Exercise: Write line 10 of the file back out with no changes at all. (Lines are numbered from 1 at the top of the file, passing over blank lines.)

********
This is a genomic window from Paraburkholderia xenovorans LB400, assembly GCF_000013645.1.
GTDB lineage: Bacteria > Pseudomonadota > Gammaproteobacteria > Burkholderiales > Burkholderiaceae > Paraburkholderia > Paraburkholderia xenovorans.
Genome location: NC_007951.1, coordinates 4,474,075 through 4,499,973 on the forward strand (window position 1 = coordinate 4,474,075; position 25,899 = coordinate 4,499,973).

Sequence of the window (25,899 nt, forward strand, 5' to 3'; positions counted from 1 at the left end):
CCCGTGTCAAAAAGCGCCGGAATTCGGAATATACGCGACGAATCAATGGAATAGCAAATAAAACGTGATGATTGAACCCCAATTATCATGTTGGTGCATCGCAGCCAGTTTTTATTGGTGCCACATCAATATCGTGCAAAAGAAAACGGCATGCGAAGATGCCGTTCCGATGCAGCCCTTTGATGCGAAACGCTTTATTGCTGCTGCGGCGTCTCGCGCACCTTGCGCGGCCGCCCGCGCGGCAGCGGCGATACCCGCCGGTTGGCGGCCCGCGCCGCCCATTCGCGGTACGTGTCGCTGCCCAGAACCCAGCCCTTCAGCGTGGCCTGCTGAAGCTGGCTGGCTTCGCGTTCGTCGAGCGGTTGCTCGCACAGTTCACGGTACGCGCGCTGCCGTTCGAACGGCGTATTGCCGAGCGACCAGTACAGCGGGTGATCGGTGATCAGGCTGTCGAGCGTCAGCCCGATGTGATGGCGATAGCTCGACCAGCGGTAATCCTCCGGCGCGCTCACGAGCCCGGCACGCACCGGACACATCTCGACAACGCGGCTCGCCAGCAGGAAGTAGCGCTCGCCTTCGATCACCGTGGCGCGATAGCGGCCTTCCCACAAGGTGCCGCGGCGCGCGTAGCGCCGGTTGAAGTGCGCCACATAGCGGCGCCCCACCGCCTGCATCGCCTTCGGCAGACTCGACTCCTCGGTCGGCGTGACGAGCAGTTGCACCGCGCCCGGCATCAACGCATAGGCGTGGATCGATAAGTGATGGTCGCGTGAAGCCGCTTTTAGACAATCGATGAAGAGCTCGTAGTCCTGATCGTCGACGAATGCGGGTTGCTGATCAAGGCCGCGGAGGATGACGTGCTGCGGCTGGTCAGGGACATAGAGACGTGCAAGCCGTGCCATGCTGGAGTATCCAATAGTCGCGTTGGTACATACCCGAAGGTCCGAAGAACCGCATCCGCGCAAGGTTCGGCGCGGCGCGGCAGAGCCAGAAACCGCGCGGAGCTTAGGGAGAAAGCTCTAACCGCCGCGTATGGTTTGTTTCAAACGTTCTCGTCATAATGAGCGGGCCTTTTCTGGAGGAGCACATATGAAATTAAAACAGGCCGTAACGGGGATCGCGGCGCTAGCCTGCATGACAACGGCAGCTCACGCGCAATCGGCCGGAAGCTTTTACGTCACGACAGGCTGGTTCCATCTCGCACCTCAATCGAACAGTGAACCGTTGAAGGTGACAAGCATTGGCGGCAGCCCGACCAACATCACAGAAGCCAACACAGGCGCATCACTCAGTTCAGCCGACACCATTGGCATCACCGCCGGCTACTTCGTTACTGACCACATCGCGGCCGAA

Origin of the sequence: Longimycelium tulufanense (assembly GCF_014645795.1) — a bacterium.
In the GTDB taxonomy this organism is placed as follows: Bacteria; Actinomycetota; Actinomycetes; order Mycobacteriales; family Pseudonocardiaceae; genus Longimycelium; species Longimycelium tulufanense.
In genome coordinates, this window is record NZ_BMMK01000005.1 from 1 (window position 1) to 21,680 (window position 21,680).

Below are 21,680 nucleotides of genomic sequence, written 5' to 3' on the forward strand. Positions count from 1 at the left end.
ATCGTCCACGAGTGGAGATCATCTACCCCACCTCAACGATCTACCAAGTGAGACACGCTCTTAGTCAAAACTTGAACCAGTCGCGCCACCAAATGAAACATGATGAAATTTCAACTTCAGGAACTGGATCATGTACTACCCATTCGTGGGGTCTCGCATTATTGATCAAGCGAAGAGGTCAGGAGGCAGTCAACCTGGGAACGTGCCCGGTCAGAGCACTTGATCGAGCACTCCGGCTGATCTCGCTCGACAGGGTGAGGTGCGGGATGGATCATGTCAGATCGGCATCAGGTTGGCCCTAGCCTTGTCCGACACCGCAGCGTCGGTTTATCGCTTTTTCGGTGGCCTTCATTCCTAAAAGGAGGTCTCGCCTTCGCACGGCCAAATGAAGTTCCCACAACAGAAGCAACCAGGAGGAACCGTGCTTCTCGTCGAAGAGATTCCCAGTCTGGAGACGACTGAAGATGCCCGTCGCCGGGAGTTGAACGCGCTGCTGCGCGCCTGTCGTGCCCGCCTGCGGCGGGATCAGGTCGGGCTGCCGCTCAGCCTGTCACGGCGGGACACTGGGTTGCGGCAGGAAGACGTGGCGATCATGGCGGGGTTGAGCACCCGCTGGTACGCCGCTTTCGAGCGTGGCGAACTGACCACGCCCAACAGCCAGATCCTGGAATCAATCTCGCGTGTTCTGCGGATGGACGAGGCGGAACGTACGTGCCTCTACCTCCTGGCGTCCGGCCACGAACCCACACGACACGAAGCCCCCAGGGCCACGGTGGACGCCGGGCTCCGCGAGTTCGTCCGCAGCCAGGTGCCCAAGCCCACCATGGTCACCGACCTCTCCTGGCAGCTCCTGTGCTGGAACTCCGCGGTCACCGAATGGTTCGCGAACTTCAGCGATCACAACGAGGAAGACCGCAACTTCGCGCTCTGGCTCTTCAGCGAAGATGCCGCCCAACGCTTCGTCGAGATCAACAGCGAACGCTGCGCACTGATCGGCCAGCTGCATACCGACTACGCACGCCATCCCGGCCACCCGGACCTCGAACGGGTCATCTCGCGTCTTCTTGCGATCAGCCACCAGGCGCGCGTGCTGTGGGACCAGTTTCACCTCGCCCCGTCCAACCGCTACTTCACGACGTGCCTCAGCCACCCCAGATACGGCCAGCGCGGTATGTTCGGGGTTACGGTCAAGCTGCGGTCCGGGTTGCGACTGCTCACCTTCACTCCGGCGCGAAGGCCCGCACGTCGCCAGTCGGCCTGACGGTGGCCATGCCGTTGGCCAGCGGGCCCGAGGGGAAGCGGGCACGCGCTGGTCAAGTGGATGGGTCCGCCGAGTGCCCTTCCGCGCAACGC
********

ATCGTCCACGAGTGGAGATCATCTACCCCACCTCAACGATCTACCAAGTGAGACACGCTCTTAGTCAAAACTTGAACCAGTCGCGCCACCAAATGAAACATGATGAAATTTCAACTTCAGGAACTGGATCATGTACTACCCATTCGTGGGGTCTCGCATTATTGATCAAGCGAAGAGGTCAGGAGGCAGTCAACCTGGGAACGTGCCCGGTCAGAGCACTTGATCGAGCACTCCGGCTGATCTCGCTCGACAGGGTGAGGTGCGGGATGGATCATGTCAGATCGGCATCAGGTTGGCCCTAGCCTTGTCCGACACCGCAGCGTCGGTTTATCGCTTTTTCGGTGGCCTTCATTCCTAAAAGGAGGTCTCGCCTTCGCACGGCCAAATGAAGTTCCCACAACAGAAGCAACCAGGAGGAACCGTGCTTCTCGTCGAAGAGATTCCCAGTCTGGAGACGACTGAAGATGCCCGTCGCCGGGAGTTGAACGCGCTGCTGCGCGCCTGTCGTGCCCGCCTGCGGCGGGATCAGGTCGGGCTGCCGCTCAGCCTGTCACGGCGGGACACTGGGTTGCGGCAGGAAGACGTGGCGATCATGGCGGGGTTGAGCACCCGCTGGTACGCCGCTTTCGAGCGTGGCGAACTGACCACGCCCAACAGCCAGATCCTGGAATCAATCTCGCGTGTTCTGCGGATGGACGAGGCGGAACGTACGTGCCTCTACCTCCTGGCGTCCGGCCACGAACCCACACGACACGAAGCCCCCAGGGCCACGGTGGACGCCGGGCTCCGCGAGTTCGTCCGCAGCCAGGTGCCCAAGCCCACCATGGTCACCGACCTCTCCTGGCAGCTCCTGTGCTGGAACTCCGCGGTCACCGAATGGTTCGCGAACTTCAGCGATCACAACGAGGAAGACCGCAACTTCGCGCTCTGGCTCTTCAGCGAAGATGCCGCCCAACGCTTCGTCGAGATCAACAGCGAACGCTGCGCACTGATCGGCCAGCTGCATACCGACTACGCACGCCATCCCGGCCACCCGGACCTCGAACGGGTCATCTCGCGTCTTCTTGCGATCAGCCACCAGGCGCGCGTGCTGTGGGACCAGTTTCACCTCGCCCCGTCCAACCGCTACTTCACGACGTGCCTCAGCCACCCCAGATACGGCCAGCGCGGTATGTTCGGGGTTACGGTCAAGCTGCGGTCCGGGTTGCGACTGCTCACCTTCACTCCGGCGCGAAGGCCCGCACGTCGCCAGTCGGCCTGACGGTGGCCATGCCGTTGGCCAGCGGGCCCGAGGGGAAGCGGGCACGCGCTGGTCAAGTGGATGGGTCCGCCGAGTGCCCTTCCGCGCAACGC